Getting rid of excess debt is tricky for Western economies, too. Easy fiscal policy and quantitative easing enabled some element of private-sector restructuring and deleveraging, but it was more than offset by growth in government debt. If we stopped issuing new debt and didn’t restructure any existing debt, the rate of debt adjustment would be limited to the rate of productivity growth in the economy. This would imply a generationally long adjustment. And, of course, we haven’t stopped issuing debt. As a result, we’ve resorted to repressing interest rates relative to money supply growth.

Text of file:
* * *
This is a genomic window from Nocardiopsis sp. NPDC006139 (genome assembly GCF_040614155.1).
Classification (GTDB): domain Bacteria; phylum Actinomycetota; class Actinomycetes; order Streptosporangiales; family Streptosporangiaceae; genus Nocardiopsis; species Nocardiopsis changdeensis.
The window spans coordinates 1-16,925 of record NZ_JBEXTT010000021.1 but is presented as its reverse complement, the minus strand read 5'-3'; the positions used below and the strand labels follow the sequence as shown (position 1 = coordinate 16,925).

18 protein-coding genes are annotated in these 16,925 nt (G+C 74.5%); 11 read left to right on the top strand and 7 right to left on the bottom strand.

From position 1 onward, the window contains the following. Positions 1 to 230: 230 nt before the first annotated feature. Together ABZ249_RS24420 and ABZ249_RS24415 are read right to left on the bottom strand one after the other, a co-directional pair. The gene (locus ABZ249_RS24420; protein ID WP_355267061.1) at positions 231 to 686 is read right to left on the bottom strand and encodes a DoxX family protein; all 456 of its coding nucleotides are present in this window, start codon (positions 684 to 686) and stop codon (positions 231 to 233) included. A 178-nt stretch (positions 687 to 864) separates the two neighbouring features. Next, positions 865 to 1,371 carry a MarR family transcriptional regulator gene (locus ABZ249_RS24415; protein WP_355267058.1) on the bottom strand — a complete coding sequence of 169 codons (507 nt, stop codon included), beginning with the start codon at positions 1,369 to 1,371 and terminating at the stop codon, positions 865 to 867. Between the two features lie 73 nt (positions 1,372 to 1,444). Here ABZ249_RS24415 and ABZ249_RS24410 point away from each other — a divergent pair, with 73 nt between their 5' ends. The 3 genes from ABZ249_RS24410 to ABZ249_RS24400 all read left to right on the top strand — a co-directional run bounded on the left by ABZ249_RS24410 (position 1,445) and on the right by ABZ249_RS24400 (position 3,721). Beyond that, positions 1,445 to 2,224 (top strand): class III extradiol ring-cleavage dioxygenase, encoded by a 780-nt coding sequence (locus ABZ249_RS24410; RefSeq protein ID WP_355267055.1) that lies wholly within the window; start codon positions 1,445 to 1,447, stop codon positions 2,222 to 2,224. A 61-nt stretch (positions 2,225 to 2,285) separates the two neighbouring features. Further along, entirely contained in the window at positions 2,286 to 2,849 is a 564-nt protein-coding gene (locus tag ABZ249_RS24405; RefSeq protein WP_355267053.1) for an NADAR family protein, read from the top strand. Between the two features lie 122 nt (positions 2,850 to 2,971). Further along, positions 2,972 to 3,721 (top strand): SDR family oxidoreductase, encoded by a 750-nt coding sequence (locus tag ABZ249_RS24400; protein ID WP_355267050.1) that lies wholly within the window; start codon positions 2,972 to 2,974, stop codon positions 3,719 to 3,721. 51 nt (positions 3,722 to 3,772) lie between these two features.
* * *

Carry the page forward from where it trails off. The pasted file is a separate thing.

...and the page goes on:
In order to deleverage, economies that are overweight manufacturing (and therefore subject to the pressures of automation) and economies that culturally don’t like to restructure debt are generally forced to try to depreciate their currencies and run current account surpluses. Unfortunately, the resultant dollar strength means that the U.S. will generally run a larger current-account deficit, which will make deleveraging more difficult. The last few generations experienced mid- to high-single-digit nominal growth during a long-term global leveraging cycle. If we have to pay the piper and deleverage, the next generation may experience low-single-digit to mid-single-digit nominal growth. As the Austrian economist Ludwig von Mises reminded us in his classic book Human Action, real wealth cannot be created by “little scraps of paper.” The sovereign bond and commodity markets may already have absorbed this new, more challenging reality, but arguably the equity market and credit spreads have not.